Simplify Your Database Migrations Using LoopBack 4

by Miroslav Bajtoš - Dec 12, 2018

As applications evolve and developers add new features, the structure of the backing database evolves as well. In LoopBack 3, we provided JavaScript API for automatic migration of database schemas. Recently, we improved LoopBack 4 to leverage these APIs and provide an easy-to-use database migration tool available from the command-line.

For example, when the developer adds a new property to a model, they also need to define a new column in their SQL database schema. NoSQL databases like Cloudant and MongoDB don’t require schema, but still require developers to define indices to speed up frequent queries.


In the Loop - December 2018

by Dave Whiteley - Dec 6, 2018

“In the Loop” provides a monthly rundown of some interesting news, updates or opinions for Node.js, OpenAPI Spec, Microgateway, LoopBack and other open source solutions. We list them in no particular order, and any opinions expressed in the linked posts do not necessarily reflect those of the StrongLoop or IBM team.


LoopBack 4 November 2018 Milestone Update

by Nora Abdelgadir - Dec 5, 2018

With winter approaching, daylight hours have been decreasing, but the LoopBack team’s productivity has not. After we published the General Availability (GA) release, the team started to focus on user adoption and fixing up documentation to accomodate for the increase in users. You can check out the November Milestone here and our December Milestone here.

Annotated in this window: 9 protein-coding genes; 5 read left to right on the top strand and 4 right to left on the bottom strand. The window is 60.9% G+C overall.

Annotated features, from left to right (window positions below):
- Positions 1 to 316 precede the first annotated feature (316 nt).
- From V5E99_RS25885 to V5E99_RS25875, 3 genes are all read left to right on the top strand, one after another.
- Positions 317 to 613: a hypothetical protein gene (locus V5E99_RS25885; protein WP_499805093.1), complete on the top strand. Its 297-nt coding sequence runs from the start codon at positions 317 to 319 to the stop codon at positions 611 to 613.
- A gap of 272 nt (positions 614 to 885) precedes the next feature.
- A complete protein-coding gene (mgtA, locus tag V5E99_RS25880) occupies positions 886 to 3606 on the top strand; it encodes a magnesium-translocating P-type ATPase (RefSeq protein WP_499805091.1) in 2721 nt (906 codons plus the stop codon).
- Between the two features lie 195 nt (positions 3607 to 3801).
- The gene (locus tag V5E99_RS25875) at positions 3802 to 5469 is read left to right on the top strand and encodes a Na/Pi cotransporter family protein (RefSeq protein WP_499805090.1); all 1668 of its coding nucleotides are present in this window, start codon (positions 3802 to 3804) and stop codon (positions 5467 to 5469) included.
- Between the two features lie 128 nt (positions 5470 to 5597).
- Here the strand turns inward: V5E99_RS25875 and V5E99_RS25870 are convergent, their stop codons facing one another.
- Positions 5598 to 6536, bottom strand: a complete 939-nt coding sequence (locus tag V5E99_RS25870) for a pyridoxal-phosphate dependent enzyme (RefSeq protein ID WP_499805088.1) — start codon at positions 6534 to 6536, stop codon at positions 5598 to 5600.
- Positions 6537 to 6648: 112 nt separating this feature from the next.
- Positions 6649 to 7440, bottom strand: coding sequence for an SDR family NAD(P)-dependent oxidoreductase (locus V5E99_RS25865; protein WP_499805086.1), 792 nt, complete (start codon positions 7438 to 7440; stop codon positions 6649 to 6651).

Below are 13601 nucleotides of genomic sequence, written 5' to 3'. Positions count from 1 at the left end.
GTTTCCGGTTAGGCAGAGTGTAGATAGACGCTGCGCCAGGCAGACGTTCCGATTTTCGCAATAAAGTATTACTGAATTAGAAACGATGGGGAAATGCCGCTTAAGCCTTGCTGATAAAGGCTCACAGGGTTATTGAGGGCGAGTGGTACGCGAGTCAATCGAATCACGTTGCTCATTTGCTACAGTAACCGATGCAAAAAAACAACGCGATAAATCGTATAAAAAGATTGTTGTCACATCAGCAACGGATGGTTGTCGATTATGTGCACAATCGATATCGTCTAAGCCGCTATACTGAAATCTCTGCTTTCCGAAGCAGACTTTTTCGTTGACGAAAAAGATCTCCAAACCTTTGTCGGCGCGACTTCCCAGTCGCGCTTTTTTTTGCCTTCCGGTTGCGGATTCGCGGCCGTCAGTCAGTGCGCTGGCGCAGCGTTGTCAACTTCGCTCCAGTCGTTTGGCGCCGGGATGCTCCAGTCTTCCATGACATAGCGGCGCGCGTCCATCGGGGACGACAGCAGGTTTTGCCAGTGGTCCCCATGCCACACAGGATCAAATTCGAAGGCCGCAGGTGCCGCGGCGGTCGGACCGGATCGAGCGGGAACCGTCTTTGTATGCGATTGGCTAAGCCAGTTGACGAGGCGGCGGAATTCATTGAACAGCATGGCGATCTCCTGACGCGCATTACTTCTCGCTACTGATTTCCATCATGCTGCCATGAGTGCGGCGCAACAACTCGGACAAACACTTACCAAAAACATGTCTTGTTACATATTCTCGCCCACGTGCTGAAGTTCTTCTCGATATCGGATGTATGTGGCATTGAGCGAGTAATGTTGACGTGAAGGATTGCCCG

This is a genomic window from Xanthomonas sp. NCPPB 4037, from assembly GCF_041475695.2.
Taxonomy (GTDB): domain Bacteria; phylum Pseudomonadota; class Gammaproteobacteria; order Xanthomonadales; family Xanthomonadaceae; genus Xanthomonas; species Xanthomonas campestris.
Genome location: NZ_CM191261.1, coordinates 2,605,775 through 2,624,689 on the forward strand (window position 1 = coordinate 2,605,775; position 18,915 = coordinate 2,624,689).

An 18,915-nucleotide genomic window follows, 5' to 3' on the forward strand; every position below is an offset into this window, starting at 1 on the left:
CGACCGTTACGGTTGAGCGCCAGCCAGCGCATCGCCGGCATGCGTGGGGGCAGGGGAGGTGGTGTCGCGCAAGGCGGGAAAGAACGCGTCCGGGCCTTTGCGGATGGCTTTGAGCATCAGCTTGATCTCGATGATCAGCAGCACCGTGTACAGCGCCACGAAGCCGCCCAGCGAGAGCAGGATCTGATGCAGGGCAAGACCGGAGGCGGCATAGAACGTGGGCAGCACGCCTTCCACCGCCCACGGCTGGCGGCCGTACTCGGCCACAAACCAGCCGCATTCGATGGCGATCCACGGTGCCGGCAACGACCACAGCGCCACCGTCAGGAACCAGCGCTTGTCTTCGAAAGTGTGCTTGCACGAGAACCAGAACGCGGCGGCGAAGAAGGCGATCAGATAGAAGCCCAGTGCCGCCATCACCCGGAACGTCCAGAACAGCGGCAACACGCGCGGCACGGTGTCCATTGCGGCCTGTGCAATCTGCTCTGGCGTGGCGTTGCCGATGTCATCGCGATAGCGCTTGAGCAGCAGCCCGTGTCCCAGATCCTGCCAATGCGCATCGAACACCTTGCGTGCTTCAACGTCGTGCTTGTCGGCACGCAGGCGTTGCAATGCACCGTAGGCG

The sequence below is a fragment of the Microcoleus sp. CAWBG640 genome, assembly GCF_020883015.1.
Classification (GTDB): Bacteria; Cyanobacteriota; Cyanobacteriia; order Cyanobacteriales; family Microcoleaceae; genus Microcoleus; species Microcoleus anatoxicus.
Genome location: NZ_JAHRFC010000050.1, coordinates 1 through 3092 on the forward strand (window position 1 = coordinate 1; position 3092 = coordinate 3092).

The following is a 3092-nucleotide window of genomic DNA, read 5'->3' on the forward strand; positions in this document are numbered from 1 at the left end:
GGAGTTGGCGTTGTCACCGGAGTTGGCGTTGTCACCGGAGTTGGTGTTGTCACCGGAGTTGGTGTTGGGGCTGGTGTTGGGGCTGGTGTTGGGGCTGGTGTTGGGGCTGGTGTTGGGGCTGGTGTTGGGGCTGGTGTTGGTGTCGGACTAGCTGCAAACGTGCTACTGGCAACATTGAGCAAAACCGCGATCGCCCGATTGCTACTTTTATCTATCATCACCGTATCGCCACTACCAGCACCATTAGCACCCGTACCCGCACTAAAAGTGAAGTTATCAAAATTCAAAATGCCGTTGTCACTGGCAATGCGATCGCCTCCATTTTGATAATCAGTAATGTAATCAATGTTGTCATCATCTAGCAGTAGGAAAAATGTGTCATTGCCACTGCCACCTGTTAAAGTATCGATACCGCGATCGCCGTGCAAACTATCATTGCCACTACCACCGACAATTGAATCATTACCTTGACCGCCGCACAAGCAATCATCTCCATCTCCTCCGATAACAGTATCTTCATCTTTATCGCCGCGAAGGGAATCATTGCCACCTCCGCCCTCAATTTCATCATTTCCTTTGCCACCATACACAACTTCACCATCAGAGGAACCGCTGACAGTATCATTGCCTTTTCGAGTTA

The Journey to Extensible Request Body Parsing for LoopBack 4

by Raymond Feng - Dec 4, 2018

LoopBack 4 makes it easy for developers to implement business logic behind REST APIs as controller classes in TypeScript and expose them as HTTP endpoints by decorating such classes and their members including methods and parameters. The framework leverages OpenAPI specification compliant metadata to abstract away how to route incoming HTTP requests to corresponding controller methods and make sure the parameters are extracted, parsed, coerced, and validated for method invocations. You can find more details at routing and parsing.


How We Built a Self-hosted REST API Explorer in LoopBack 4

by Miroslav Bajtoš - Nov 28, 2018

The LoopBack team has always believed it’s important to provide great user experience not only to REST API creators, but also to developers consuming those APIs. API Explorer is one of tools making a big difference, as it can render a live documentation for the REST API provided by any LoopBack application and even provides UI controls for executing individual endpoints straight from the docs.

LoopBack 4.0 GA initially relied on an instance hosted externally at With the recent improvements in our REST layer, we were able to introduce a self-hosted version that works fully offline.